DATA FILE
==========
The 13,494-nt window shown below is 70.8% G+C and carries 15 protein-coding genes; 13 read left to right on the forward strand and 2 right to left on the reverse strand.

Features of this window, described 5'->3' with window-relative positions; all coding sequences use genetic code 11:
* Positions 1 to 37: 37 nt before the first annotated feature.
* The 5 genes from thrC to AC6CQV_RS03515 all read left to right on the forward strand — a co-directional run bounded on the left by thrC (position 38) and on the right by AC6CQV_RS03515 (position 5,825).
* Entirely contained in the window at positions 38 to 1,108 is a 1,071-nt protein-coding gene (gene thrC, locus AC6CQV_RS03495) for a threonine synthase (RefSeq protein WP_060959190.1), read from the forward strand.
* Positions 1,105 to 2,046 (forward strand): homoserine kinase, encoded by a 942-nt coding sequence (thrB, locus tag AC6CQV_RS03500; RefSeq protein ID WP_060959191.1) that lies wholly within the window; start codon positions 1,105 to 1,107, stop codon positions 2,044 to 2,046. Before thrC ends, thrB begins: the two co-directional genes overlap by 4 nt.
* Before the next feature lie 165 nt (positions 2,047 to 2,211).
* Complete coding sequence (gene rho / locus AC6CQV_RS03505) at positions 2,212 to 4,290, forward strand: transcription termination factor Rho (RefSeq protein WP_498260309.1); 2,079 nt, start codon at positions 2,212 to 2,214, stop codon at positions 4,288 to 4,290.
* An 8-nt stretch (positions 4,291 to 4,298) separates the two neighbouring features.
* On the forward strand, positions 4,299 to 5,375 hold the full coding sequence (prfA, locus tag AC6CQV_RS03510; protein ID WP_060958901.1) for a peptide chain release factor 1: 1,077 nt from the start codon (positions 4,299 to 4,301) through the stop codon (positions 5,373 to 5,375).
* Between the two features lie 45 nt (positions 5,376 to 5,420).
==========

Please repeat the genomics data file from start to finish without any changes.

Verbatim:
The 13,494-nt window shown below is 70.8% G+C and carries 15 protein-coding genes; 13 read left to right on the forward strand and 2 right to left on the reverse strand.

Features of this window, described 5'->3' with window-relative positions; all coding sequences use genetic code 11:
* Positions 1 to 37: 37 nt before the first annotated feature.
* The 5 genes from thrC to AC6CQV_RS03515 all read left to right on the forward strand — a co-directional run bounded on the left by thrC (position 38) and on the right by AC6CQV_RS03515 (position 5,825).
* Entirely contained in the window at positions 38 to 1,108 is a 1,071-nt protein-coding gene (gene thrC, locus AC6CQV_RS03495) for a threonine synthase (RefSeq protein WP_060959190.1), read from the forward strand.
* Positions 1,105 to 2,046 (forward strand): homoserine kinase, encoded by a 942-nt coding sequence (thrB, locus tag AC6CQV_RS03500; RefSeq protein ID WP_060959191.1) that lies wholly within the window; start codon positions 1,105 to 1,107, stop codon positions 2,044 to 2,046. Before thrC ends, thrB begins: the two co-directional genes overlap by 4 nt.
* Before the next feature lie 165 nt (positions 2,047 to 2,211).
* Complete coding sequence (gene rho / locus AC6CQV_RS03505) at positions 2,212 to 4,290, forward strand: transcription termination factor Rho (RefSeq protein WP_498260309.1); 2,079 nt, start codon at positions 2,212 to 2,214, stop codon at positions 4,288 to 4,290.
* An 8-nt stretch (positions 4,291 to 4,298) separates the two neighbouring features.
* On the forward strand, positions 4,299 to 5,375 hold the full coding sequence (prfA, locus tag AC6CQV_RS03510; protein ID WP_060958901.1) for a peptide chain release factor 1: 1,077 nt from the start codon (positions 4,299 to 4,301) through the stop codon (positions 5,373 to 5,375).
* Between the two features lie 45 nt (positions 5,376 to 5,420).